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11 February 2013

Yorkon Completes Cranage Phase On Site at Cambourne Village College


Off-site construction specialist, Yorkon, has just craned the final modules into position on site at Cambourne Village College as part of a major project with Kier Construction to build the first new secondary school in Cambridgeshire for 30 years. 

The scheme for Cambridgeshire County Council is also the first application of the revolutionary new Yorkon off-site building system.

Off-site construction is being used for the school's three two-storey curriculum wings.  Located in the village of Cambourne and due to open later this year, it will accommodate 750 pupils and help meet the growing demand for secondary school places in the area.

The new Yorkon off-site building system has reduced the number of steel-framed modules to just 60, which were craned into position in only 14 days.  This solution is more sustainable because it reduces the number of vehicle movements and work on site, and there will be fewer internal columns to facilitate space planning and any future reconfiguration required to meet changing local needs.

Each 18m long module was installed with a concrete floor already in place, further reducing work on site and providing a robust finish and good acoustic performance for a demanding secondary school environment.

Commenting on the cranage phase, Matthew Chillingsworth, Senior Project Manager at Kier Construction, said, "We were very happy with the cranage operations.  The building installation was well planned between Kier and Yorkon and all the modules were installed quickly and efficiently.  The use of off-site construction for the curriculum areas is enabling us to reduce the programme time to just 41 weeks and meet the Council's deadline for completion this summer." 

"The approach has also created a watertight building envelope at a much earlier stage in the building project, which is safer and cleaner for the other trades working on the site and is not dependent on the weather - an important benefit during the winter months."

Designed by Frank Shaw Associates, the new school will have a central mall with three teaching wings radiating from it, and a series of sheltered courtyards to encourage outdoor learning.  The ends of the curriculum blocks will feature full height stair towers and a balcony at first floor level which will create an additional outdoor teaching space.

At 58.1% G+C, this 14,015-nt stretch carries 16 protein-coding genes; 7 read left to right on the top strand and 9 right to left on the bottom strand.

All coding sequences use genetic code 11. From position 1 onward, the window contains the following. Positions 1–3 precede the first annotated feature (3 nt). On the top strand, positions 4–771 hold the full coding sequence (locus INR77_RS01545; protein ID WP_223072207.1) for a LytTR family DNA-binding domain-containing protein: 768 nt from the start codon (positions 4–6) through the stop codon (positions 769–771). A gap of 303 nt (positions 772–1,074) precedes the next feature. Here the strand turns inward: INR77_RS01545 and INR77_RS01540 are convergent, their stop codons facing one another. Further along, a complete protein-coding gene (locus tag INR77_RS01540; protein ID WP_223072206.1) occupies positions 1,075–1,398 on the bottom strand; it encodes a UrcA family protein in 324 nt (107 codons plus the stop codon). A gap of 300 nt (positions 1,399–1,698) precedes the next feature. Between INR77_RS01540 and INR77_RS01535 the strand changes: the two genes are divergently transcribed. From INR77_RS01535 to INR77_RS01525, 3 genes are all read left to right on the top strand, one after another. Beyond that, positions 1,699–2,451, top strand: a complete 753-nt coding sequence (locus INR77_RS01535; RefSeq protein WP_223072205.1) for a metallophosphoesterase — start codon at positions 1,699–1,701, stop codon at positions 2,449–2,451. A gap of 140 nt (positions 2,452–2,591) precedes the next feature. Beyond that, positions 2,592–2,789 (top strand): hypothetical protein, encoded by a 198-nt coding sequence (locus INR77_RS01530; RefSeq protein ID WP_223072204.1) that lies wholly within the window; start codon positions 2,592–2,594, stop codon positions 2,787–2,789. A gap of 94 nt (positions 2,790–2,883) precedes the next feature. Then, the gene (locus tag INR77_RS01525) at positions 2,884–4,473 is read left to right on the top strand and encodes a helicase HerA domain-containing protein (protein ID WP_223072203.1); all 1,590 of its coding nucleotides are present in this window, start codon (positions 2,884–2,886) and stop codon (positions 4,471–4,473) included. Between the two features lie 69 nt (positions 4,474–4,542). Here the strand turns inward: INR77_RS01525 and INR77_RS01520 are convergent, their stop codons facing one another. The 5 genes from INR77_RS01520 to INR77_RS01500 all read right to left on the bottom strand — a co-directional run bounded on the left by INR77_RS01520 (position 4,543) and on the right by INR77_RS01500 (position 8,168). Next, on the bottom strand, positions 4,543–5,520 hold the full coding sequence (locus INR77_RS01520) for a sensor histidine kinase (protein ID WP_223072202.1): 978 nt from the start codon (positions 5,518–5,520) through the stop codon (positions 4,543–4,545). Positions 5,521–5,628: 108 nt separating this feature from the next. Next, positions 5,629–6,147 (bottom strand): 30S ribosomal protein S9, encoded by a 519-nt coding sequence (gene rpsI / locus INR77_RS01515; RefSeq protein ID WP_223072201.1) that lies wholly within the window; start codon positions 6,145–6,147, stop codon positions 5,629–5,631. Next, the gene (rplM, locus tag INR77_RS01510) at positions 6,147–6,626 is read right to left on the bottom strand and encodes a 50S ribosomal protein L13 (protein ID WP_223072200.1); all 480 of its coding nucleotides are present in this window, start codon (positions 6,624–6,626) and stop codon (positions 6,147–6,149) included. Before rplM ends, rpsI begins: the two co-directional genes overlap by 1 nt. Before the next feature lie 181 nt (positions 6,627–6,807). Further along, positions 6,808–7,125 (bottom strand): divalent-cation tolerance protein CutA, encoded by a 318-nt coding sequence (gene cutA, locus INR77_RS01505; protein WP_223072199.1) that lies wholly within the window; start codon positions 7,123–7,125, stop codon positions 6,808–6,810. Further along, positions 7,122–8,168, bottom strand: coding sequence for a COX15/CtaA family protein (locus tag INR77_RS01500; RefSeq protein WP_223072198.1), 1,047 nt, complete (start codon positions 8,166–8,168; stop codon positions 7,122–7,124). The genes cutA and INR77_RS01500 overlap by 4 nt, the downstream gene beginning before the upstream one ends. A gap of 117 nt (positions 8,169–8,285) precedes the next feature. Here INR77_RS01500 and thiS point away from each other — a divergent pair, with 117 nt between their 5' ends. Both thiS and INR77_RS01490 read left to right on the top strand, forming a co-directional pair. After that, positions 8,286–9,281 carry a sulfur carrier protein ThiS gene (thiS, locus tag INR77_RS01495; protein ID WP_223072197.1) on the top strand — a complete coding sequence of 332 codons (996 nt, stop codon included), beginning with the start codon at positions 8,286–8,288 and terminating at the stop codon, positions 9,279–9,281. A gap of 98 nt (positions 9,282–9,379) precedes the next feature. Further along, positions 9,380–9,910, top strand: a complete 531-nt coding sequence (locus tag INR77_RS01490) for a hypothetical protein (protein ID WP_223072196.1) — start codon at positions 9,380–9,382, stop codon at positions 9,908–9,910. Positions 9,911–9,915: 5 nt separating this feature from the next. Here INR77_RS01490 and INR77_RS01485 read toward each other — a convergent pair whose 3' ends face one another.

The building will be clad in a combination of timber, dark brickwork and render to create a strong identity for the new school and to reflect the surrounding landscape.  A rainscreen cladding system will be used for the teaching areas, interspersed with panels of timber cladding.

The new Yorkon building system has the widest range of module sizes currently available from any off-site manufacturer in the UK, giving building designers, contractors and occupiers the benefit of thousands of configurations and permutations for the ultimate in design flexibility and to meet almost any building footprint.

Yorkon is part of the Portakabin Group.

For further information, call 0845 2000 123, email contact@yorkon.co.uk or to download literature about the new system, see www.yorkon.info/newsystem.

Editor's Notes

1.     If you would like to visit the new state-of-the-art production facility in York to see the building system being manufactured, we would be happy to arrange a press visit. Please let us know if you would be interested.

2.     The new Yorkon building system incorporates a host of innovations such as:

  • Columns that are no longer visible either internally or externally, for a seamless façade that can be specified with or without cladding
  • The facility to fit any building footprint, including those designed for site-based construction - reducing architects' design time and resources
  • Module lengths from 6m to 18.75m that give even greater flexibility and the option of using larger but fewer modules to reduce cranage, transport costs and site works
  • Two module width options of 3m and 3.75m; three height options for single-storey buildings, and seven different heights for ground and intermediate floors on multi-storey schemes to facilitate linking to existing traditionally-constructed buildings.